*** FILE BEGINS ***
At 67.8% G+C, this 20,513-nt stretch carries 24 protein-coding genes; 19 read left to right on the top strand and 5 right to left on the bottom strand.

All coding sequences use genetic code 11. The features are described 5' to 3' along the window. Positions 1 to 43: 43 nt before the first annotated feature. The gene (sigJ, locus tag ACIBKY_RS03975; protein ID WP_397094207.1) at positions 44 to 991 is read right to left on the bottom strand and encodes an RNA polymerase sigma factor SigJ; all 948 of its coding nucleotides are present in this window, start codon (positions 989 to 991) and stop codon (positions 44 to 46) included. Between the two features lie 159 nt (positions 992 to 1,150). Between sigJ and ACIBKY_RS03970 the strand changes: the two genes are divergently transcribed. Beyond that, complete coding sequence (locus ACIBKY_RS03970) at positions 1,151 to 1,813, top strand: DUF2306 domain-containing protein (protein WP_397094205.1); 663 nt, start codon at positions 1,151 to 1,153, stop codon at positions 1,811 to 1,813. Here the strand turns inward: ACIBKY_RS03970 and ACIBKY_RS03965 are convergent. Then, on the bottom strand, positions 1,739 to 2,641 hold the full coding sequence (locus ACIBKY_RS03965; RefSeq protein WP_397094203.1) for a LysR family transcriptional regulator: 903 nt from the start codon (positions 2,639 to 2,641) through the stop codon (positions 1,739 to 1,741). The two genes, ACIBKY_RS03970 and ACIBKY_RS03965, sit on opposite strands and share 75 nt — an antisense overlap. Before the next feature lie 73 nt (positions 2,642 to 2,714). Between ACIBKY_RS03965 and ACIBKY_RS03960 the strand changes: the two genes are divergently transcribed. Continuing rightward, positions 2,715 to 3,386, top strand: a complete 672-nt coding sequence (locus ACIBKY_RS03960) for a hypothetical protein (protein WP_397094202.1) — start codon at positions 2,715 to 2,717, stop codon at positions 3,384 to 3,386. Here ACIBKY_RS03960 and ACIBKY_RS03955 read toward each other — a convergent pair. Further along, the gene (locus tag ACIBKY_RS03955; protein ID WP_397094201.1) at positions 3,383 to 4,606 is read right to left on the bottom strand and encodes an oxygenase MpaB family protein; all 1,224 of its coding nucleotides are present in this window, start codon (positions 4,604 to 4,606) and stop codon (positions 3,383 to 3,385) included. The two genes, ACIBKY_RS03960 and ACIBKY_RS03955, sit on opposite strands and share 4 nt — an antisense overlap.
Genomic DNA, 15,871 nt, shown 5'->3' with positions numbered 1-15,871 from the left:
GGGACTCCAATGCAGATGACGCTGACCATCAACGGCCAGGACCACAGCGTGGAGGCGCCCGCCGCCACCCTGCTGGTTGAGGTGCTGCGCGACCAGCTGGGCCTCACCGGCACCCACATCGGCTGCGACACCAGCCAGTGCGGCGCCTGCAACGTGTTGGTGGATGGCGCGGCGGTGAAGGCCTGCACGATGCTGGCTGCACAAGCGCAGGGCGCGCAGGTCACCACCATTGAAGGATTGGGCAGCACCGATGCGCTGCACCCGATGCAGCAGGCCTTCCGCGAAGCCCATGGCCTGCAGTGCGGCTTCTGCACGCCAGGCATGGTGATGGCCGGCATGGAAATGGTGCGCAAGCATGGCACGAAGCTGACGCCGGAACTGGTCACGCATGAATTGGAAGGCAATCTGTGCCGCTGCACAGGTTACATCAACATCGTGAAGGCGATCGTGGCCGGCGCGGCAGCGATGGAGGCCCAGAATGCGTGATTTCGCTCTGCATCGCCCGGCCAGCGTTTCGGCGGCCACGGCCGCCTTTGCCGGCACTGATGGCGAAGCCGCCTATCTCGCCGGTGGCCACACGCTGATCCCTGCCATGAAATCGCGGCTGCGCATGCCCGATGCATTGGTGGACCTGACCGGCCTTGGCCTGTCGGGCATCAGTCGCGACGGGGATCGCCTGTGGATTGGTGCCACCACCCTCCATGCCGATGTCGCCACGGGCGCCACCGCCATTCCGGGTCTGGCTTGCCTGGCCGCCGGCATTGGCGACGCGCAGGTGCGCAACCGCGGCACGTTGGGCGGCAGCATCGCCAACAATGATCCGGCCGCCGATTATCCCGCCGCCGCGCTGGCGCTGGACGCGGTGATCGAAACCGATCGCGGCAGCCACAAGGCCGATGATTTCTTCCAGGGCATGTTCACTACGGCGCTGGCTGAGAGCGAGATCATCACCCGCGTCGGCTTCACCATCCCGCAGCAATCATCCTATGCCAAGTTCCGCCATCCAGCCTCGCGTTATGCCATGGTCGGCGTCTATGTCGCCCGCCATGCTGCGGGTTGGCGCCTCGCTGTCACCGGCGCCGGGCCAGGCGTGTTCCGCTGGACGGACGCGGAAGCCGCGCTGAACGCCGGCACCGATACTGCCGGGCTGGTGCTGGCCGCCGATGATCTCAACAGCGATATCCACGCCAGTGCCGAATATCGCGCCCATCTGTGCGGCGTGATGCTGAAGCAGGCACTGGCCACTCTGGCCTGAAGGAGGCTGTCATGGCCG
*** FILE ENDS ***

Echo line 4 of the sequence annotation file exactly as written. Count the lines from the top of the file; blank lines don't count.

GGGACTCCAATGCAGATGACGCTGACCATCAACGGCCAGGACCACAGCGTGGAGGCGCCCGCCGCCACCCTGCTGGTTGAGGTGCTGCGCGACCAGCTGGGCCTCACCGGCACCCACATCGGCTGCGACACCAGCCAGTGCGGCGCCTGCAACGTGTTGGTGGATGGCGCGGCGGTGAAGGCCTGCACGATGCTGGCTGCACAAGCGCAGGGCGCGCAGGTCACCACCATTGAAGGATTGGGCAGCACCGATGCGCTGCACCCGATGCAGCAGGCCTTCCGCGAAGCCCATGGCCTGCAGTGCGGCTTCTGCACGCCAGGCATGGTGATGGCCGGCATGGAAATGGTGCGCAAGCATGGCACGAAGCTGACGCCGGAACTGGTCACGCATGAATTGGAAGGCAATCTGTGCCGCTGCACAGGTTACATCAACATCGTGAAGGCGATCGTGGCCGGCGCGGCAGCGATGGAGGCCCAGAATGCGTGATTTCGCTCTGCATCGCCCGGCCAGCGTTTCGGCGGCCACGGCCGCCTTTGCCGGCACTGATGGCGAAGCCGCCTATCTCGCCGGTGGCCACACGCTGATCCCTGCCATGAAATCGCGGCTGCGCATGCCCGATGCATTGGTGGACCTGACCGGCCTTGGCCTGTCGGGCATCAGTCGCGACGGGGATCGCCTGTGGATTGGTGCCACCACCCTCCATGCCGATGTCGCCACGGGCGCCACCGCCATTCCGGGTCTGGCTTGCCTGGCCGCCGGCATTGGCGACGCGCAGGTGCGCAACCGCGGCACGTTGGGCGGCAGCATCGCCAACAATGATCCGGCCGCCGATTATCCCGCCGCCGCGCTGGCGCTGGACGCGGTGATCGAAACCGATCGCGGCAGCCACAAGGCCGATGATTTCTTCCAGGGCATGTTCACTACGGCGCTGGCTGAGAGCGAGATCATCACCCGCGTCGGCTTCACCATCCCGCAGCAATCATCCTATGCCAAGTTCCGCCATCCAGCCTCGCGTTATGCCATGGTCGGCGTCTATGTCGCCCGCCATGCTGCGGGTTGGCGCCTCGCTGTCACCGGCGCCGGGCCAGGCGTGTTCCGCTGGACGGACGCGGAAGCCGCGCTGAACGCCGGCACCGATACTGCCGGGCTGGTGCTGGCCGCCGATGATCTCAACAGCGATATCCACGCCAGTGCCGAATATCGCGCCCATCTGTGCGGCGTGATGCTGAAGCAGGCACTGGCCACTCTGGCCTGAAGGAGGCTGTCATGGCCG